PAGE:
The harmattan or dry season has begun biting hard in the northern part of Ghana, and the menace of bush fire is rearing its ugly head again, thereby threatening forest reserves and wildlife in the region.
The northern part of Ghana popularly called the Savannah belt is endowed with rich natural resources and it is a home to vast array of amazing wildlife and other endangered species. Thus, the region is a host to one of Ghana's most populous National park called the Mole National park.
Apart from causing havoc to the forest and wildlife, research has revealed that, bush fires also impoverish the soil by destroying organic matter in the soil, and increase leaching, wind and water erosion
A visit to the Savannah region by ghenvironment.org revealed that, the bush fires are widespread, with personnel of the Ghana Fire Service finding it extremely difficult to bring the situation under control.
There are many causes of bush fires that have been identified and they include: hunting, land clearing, burning of fetish grass, fire festivals, and burning of crop residues and cooking on farms.
But, in the Savannah region, hunting has been the major cause of bush fires, as the hunters intentionally set the fire to be able to trap the animals.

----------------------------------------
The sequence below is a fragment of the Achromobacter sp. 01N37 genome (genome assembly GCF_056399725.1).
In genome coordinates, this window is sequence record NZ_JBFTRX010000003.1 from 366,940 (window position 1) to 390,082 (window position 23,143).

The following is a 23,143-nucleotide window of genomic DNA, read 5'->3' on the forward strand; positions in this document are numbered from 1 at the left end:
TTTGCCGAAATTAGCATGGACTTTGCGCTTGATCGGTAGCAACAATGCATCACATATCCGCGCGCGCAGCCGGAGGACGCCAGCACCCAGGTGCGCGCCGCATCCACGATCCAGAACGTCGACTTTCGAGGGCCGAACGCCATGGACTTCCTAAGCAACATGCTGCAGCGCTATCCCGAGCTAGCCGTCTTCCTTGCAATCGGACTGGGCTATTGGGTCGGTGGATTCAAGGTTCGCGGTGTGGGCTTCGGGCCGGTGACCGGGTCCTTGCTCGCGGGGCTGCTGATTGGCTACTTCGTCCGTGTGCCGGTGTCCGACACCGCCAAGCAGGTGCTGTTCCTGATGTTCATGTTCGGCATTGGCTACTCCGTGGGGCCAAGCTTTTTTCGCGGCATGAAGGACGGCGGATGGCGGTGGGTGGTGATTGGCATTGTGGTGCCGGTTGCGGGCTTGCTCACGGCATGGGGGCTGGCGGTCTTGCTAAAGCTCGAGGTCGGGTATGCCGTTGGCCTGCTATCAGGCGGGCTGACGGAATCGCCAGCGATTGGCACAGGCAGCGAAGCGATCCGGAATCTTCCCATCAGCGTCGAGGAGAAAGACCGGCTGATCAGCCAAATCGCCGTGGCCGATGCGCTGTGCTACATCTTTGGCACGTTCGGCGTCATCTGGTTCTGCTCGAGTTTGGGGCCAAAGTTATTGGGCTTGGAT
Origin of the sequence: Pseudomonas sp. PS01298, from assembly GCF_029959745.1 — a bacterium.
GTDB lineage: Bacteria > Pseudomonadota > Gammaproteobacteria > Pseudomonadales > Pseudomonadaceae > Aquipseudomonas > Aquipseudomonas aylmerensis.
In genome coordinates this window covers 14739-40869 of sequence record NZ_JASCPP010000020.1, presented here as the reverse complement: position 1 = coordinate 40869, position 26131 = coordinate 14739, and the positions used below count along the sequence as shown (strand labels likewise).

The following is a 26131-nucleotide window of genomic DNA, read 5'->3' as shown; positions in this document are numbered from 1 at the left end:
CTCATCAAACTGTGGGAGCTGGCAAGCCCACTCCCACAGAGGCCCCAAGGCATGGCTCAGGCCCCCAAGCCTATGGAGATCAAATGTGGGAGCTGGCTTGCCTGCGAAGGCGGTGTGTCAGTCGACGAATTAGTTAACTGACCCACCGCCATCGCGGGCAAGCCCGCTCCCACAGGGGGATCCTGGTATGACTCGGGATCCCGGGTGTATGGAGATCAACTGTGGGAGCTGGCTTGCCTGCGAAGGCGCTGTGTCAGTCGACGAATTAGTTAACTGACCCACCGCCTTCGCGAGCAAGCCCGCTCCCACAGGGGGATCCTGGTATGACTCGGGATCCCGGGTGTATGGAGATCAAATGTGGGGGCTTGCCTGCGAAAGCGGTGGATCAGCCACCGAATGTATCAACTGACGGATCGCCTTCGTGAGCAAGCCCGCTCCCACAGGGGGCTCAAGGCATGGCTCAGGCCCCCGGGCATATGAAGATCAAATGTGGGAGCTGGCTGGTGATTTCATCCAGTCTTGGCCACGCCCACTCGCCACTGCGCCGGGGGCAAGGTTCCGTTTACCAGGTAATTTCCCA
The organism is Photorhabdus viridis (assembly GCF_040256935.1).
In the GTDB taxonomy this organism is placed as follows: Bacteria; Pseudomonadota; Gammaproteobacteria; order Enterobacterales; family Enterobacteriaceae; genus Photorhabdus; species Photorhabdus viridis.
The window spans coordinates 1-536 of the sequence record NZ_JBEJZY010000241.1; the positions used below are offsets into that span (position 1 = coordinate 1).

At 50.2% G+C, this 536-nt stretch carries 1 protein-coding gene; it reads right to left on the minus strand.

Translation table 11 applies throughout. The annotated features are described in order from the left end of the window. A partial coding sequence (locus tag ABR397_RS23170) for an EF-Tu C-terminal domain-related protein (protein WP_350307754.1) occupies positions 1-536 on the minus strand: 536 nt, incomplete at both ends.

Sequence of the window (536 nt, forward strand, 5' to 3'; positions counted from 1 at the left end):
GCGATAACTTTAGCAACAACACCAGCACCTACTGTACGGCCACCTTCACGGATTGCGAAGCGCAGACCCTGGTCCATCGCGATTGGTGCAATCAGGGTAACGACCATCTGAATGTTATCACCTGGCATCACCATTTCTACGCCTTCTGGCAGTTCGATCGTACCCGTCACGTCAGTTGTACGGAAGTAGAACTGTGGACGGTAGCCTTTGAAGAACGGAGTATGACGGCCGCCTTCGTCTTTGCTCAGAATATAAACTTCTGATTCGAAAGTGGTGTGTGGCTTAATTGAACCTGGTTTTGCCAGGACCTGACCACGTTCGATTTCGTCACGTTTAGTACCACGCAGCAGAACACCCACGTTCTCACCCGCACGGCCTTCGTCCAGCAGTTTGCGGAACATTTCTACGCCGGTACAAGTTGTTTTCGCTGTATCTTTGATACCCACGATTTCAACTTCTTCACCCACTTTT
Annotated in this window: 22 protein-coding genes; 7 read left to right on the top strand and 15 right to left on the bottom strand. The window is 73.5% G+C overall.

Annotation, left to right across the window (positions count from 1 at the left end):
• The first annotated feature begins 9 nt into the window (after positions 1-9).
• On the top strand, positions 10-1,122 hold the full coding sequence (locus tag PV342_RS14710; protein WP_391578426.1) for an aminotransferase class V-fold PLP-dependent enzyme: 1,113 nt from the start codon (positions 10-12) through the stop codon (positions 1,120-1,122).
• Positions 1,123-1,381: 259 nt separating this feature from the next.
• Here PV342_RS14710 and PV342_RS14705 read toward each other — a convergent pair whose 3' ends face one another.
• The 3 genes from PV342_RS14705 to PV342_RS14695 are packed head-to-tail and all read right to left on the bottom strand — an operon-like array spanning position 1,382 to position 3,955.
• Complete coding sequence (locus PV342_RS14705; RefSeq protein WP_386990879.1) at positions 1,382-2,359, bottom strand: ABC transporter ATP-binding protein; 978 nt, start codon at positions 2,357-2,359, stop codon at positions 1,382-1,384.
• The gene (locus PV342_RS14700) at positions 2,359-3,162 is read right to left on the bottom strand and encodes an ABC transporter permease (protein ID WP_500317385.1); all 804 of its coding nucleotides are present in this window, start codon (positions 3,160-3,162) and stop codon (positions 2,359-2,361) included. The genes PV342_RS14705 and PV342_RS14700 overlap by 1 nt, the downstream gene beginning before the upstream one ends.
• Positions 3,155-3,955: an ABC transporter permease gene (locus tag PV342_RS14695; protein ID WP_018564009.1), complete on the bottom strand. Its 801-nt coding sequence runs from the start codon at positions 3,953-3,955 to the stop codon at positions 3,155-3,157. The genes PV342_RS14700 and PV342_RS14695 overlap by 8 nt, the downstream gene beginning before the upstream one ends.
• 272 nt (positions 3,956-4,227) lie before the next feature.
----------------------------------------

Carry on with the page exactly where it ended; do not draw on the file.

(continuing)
Many ways have been employed to prevent bush fires which includes education, use of improved agricultural practices and enforcement of bush fire laws.
There is also the Annual Bush Fire Prevention Campaign by the National and Fire Service (GNFS), which has over the years provided great opportunities for the Service to sensitize the public on the devastating impact of bush fires and the need for concerted efforts to stop bushfires
But, in the opinion of ghenvironmet.org, the best way to permanently prevent bush fires, is to involve members of the communities where bush fires annually occurred.
It is therefore important that the neighborhood committee concepts to help prevent bush fires from occurring are strengthen, with members given the needed training and tools to carry out their duties.